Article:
For example, you may find that a combination of hi-bay lights and skylights works well. This combination allows you to take advantage of the available natural light where possible and practical and save on power costs. The hi-bay lights can then be used as required. 

Another popular application for hi-bay lights is installed on cantilevered canopies. This ensures the shed can be safely accessed at night or can provide an undercover working area at night.  

These are just some of the ways hi-bay lights can be used as a farm shed lighting option. Click through the gallery for more inspiration. 

Hi-Bay Lights In Farm Sheds (Gallery)

2. Incorporating Skylights 

Incorporating skylights in your farm shed can be a no–brainer, and there are many ways you can do it.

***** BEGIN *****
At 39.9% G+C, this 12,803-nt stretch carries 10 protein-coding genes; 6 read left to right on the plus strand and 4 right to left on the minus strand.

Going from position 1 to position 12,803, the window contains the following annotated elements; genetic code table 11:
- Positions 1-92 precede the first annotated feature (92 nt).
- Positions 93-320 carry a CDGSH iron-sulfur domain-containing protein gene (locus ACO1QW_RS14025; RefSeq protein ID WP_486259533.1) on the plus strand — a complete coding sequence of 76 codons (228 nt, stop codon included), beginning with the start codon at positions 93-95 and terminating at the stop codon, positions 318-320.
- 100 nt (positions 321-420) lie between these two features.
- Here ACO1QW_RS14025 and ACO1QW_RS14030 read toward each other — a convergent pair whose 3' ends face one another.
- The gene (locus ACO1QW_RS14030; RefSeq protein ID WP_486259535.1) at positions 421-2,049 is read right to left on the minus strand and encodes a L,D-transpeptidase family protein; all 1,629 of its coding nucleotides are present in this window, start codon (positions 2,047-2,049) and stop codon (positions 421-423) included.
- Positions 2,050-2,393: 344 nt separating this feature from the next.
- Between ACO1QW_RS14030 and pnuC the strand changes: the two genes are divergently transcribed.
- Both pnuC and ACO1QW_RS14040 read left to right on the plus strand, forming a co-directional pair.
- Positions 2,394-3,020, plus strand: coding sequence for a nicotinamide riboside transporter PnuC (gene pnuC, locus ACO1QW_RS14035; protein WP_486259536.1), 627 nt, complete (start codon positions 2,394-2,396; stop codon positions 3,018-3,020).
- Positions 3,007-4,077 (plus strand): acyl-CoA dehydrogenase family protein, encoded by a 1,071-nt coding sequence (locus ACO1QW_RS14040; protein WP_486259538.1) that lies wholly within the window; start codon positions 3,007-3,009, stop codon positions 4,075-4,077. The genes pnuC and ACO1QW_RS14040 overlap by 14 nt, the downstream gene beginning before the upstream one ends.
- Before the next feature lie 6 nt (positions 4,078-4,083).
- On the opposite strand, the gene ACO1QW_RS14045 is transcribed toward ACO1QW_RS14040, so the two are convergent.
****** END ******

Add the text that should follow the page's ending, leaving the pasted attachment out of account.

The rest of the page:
Firstly, skylights can be installed as the main source of light in the shed. This is popular for both enclosed machinery sheds and open-front machinery sheds where there is no power to the shed. 

Options for this include skylights installed in each bay or alternating bays. Skylights could also be installed on just one side of the roof. For example, at the back of an open front shed.  

The best placement for skylights will depend on factors like the size of your shed, the configuration of your shed and the orientation of your shed. There may also be infrastructure or trees nearby that will impact the effectiveness of natural light. 

A second option to consider is installing skylights in the walls or gables of your shed.

Raised Board Shearing Sheds

This is commonly done in shearing sheds where a combination of skylights and hi-bay lights are used to light the grating area, wool handling areas and adjoining covered yards.